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Improving Speed, Efficiency of After-School Pickup

LCS Traffic

By Madeline Novey Reporter-Herald Staff Writer

LOVELAND — Anticipating a long wait, Jayme Santos took a book to read when she picked up her two children from Loveland Classical Schools on Tuesday afternoon.

And she was glad she had it. On the first day of classes, it took more than an hour for parents to collect their kids.

“An officer out there said it was a nightmare after school (Tuesday),” said Sgt. Bob Shaffer of the Loveland Police Department’s traffic unit.

Cars lined Southwest 14th Street waiting to enter the parking lot of the school at 3835 SW 14th St. Once in, drivers were met by another long line of vehicles wrapped around the building, ready to come out on the east side to grab their children and hit the road.

Loveland Classical Schools volunteer Dharni Naik, right, assists 7-year-old triplets Brandon, left, Cameron and Aidon Daehling as they leave school Thursday afternoon and get into a van driven by their grandmother, Renee Hawkins, who was picking them up. (Steve Stoner, Loveland Reporter Herald)

But now, after a couple of days’ practice, the wait time is shorter and the pickup process more efficient.

“I definitely think we’ve made some improvements,” school co-founder Trisha Coberly said Thursday afternoon.

After school each day this week, members of the school’s traffic team met and made changes.

Loveland Classical Schools makes sure every child goes home in the right vehicle with the right driver.

Parents are given security numbers to display on their dashboards. As they make it to the end of the queue and approach the loading zone, members of a traffic team radio the number and corresponding last name of the child or children associated with the number to a person standing with students waiting for their ride.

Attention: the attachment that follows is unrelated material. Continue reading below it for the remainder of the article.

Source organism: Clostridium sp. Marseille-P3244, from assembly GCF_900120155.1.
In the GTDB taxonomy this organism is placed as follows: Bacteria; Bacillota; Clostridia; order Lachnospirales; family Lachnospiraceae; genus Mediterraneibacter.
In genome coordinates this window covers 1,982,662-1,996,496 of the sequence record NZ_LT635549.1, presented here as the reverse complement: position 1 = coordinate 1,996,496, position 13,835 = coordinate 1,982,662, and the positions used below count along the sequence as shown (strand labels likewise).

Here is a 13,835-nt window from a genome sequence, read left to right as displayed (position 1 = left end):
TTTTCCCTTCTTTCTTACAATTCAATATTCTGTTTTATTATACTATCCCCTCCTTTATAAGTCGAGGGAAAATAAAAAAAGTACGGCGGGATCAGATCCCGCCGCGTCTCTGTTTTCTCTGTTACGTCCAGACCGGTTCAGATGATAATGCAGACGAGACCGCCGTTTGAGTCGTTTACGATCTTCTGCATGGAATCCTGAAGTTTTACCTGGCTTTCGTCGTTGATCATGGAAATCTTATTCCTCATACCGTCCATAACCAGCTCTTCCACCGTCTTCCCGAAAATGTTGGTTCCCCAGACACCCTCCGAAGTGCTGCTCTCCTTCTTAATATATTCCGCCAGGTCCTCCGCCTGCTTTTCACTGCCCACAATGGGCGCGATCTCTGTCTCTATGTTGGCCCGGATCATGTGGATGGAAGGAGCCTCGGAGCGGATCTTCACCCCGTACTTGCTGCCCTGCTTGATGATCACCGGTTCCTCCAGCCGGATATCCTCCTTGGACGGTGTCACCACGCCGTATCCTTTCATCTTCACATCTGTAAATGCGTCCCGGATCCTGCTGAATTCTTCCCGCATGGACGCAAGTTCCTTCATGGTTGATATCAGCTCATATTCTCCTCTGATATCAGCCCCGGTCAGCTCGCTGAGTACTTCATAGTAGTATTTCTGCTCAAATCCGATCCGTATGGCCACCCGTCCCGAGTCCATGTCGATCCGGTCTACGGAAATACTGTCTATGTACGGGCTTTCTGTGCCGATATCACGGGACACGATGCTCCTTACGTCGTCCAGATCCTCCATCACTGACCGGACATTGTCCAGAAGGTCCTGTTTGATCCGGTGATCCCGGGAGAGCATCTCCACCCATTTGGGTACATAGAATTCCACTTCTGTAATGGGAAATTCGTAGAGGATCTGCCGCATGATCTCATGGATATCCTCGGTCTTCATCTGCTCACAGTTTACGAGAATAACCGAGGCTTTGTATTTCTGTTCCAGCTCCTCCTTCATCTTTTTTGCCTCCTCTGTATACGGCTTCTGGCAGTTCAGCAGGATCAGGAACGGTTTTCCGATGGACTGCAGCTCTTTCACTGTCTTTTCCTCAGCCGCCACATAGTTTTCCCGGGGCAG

The first day, not all students, especially the younger ones, had their numbers memorized. So identification by number and last name was a must.

Earlier in the week, too, there were two load lanes. Though this helped to get more kids into cars, some parents got stuck waiting to exit the parking lot even though their youngsters already were onboard.

Now, there’s one load lane and one lane in which to pull through.

Eight-year-old Ruby McLaughlin, center, climbs into a van outside Loveland Classical Schools with the assistance of Trisha Coberly, right, at the end of the school day Thursday. From left are first-grader Sam Johnson, 7, and his mother, Joanna Johnson.

Today, parents will see an additional loading zone that Coberly hopes will speed things up even more.

It took Nikole Erickson about 30 minutes to work her way through the line Tuesday. Changes implemented Thursday cut that time to about 10 minutes, she said.

As she circled the school in her red Toyota van, she said, “Today, it’s much smoother. Traffic is flowing; it’s a big improvement.”

Overall, she doesn’t mind the wait. It means her son, a second-grader named Evan, is safe.

“It’s very important to me,” she said, just yards from the pickup zone. “It makes me feel good that it’s important to them (the school).”

Earlier this week, the Reporter-Herald and Loveland Police Department got a few calls from people concerned about the congestion, especially the number of vehicles lining Southwest 14th Street to the east of the school.

Before the first bell signaling release of elementary school children at 2:45 p.m., about 35 or 40 vehicles waited in the bicycle lane on Southwest 14th to turn into the school. That number would ebb and flow until about 3:15 p.m., when the last car entered the lot.

Loveland Classical Schools co-founder Trisha Coberly, back left, goes over procedures with volunteers outside the school’s east entrance Thursday on how parents will pick up their children as students are let out at the end of the school day.

When asked if he thought the overflow and congestion along Southwest 14th Street was dangerous, Shaffer said, “I’d say no.”

“I don’t think it causes any hazards. It’s just slow,” he said.

A public school, Loveland Classical Schools didn’t contact the Thompson School District for help mitigating the traffic issues. But district spokesman Wes Fothergill said administrators were aware.

“I think it’s irritating (to drivers along Southwest 14th Street and parents alike), but people need to realize that it’s just the first couple of days of school,” he said. “Give the staff a little bit of a break, as they work things out.”